- Holding up a mirror: This mistake is often made when targeting “trend-setters”, “early adopters” “Millennials” or whatever other title you want to give your coolster target. “Holding up a mirror” is a phrase I learned when working on the Nike account at Wieden + Kennedy. It’s what happens when a brand tries to flatter its target into being customers: “Look how cool we think you are! You’re so cool. We’re cool because we think you’re cool.” The worst offenders are apparel brands followed a short second by soft drinks. The problem is these people are usually not inspired by what they know. Show them something different, something that challenges them.
- Blinded by youth, beauty or gendered stereotypes: If you’ve ever seen a smiling mother wiping up spilled Kool-Aid with a triple-ply paper towel, you’ve seen this mistake in action. Don’t show people the ideal. Few people connect with the ideal, they connect with the truth.
- ‘Targeting’ everyone: Obvious, but worth the reminder. Focus, relentlessly. If your client or ‘boss’ insists on a wider group of people, one simple tactic is to remind them what a target literally looks like and insist on selecting a ‘bullseye’ and then people around them who are influenced by the ‘bullseye’ target people.
- Assuming the right people will find you: Just because you know who your target customers are and what to say to communicate with them, don’t assume they will come to you or just ‘discover’ you. Go to them. Make it easy for them.
- Confusing what is measurable and what isn’t: There are many decisions made to target customers which would be made better through A/B testing. These are measurable decisions: let the technology available help you out. But not all decisions are measurable.
- Your brand or product doesn’t match or actually address your customer insights: Product market fit is everything. If your product or brand behaviour can’t actually address some sort of functional, emotional or cultural need, you need to reassess your targeting or your product.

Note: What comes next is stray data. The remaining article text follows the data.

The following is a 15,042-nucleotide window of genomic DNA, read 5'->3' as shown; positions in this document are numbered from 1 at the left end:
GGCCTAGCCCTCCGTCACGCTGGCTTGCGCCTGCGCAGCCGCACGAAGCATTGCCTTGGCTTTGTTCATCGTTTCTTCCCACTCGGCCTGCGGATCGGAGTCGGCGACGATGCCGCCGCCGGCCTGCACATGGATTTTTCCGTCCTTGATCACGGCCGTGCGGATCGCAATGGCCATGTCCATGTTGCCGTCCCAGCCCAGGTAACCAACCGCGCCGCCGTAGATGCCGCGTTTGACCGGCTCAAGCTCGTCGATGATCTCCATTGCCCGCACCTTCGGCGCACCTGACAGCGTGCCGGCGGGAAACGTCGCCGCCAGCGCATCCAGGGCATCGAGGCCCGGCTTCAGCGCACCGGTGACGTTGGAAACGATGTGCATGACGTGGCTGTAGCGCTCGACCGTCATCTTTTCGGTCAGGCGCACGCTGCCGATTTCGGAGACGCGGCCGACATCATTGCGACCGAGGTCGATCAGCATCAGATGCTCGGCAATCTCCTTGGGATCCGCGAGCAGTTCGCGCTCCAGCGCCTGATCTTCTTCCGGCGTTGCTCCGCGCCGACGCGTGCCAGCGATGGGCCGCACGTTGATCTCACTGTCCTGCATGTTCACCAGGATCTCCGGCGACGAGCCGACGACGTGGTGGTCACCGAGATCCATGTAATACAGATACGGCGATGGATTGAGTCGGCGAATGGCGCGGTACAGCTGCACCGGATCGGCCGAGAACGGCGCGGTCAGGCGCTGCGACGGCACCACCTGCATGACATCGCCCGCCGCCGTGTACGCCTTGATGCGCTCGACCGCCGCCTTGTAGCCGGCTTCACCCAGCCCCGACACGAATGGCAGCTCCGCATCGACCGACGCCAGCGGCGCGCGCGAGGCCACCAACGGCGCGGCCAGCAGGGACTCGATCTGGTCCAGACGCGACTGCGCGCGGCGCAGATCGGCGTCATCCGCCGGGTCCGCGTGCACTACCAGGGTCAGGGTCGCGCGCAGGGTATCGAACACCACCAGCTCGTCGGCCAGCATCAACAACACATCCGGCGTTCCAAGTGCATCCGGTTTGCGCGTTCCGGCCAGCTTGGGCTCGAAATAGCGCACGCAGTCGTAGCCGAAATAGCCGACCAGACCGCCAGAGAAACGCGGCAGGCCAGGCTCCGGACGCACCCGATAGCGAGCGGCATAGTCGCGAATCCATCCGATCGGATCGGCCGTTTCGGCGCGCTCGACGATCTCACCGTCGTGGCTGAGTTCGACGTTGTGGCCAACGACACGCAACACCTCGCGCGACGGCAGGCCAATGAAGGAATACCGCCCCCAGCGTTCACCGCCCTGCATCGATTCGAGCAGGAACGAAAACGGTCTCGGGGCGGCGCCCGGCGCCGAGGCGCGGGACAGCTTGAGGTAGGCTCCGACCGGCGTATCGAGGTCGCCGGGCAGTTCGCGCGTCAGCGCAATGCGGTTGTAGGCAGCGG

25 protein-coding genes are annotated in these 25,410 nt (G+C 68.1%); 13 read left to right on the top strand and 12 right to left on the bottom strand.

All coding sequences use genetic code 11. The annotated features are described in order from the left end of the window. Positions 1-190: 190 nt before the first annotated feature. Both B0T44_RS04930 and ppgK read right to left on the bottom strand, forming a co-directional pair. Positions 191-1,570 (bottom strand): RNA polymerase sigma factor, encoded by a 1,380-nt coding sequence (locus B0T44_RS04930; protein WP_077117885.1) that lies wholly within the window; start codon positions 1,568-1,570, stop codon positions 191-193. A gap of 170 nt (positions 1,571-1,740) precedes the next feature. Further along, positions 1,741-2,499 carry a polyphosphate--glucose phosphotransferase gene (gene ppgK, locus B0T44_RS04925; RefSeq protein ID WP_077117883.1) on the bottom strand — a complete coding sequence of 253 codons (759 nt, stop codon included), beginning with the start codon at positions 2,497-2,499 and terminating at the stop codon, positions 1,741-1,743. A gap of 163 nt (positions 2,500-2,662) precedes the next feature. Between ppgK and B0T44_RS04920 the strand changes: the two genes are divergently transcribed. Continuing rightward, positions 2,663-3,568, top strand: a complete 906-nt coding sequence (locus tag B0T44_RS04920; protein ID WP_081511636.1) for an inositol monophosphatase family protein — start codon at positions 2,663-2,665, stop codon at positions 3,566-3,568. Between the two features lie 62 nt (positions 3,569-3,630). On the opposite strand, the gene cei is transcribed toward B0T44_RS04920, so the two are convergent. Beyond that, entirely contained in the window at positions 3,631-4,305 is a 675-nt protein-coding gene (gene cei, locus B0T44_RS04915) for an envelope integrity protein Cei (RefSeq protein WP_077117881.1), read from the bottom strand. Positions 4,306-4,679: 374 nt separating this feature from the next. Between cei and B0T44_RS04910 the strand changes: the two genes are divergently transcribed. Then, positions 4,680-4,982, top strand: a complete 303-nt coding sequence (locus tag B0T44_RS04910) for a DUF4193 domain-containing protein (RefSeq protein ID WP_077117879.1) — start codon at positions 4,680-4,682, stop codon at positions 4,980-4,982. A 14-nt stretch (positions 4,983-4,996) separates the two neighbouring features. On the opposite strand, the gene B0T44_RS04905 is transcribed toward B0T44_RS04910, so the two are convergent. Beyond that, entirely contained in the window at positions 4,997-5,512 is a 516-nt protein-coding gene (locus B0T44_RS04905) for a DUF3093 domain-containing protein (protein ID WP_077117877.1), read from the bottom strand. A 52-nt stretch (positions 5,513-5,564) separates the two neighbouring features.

- Segmentation in the land of personalisation: Increasingly customers are expecting to be treated not as ‘a type’ (were they ever?) and more and more, thanks to the technology which backs it up - as total individuals with personalised tastes, personalised messaging, and personal purchase histories. Ask yourself if your brand should be focusing on segmentation, if you have the capabilities for personalisation - or where you do.
- Mistaking demographics for attitudinal segmentation: This should be obvious, but it’s easy to get tripped up thinking age, gender, race, education levels or geographic location are enough. The more important questions are: What does it feel like to be our customer? How does our customer interact with technology? How is our customer influenced by their lifestage? What fears or anxieties do they feel?
- Misunderstanding your customer because that’s what the competition does: Just because everyone does it, doesn’t make it right, or effective for that matter! Many marketing decisions are simply made out of habit or worse, fear of doing something different. Always question a request for doing what your competition (or even, the whole category) is doing. If anything, what the competition is doing is a good hint to what your brand can become an antidote to.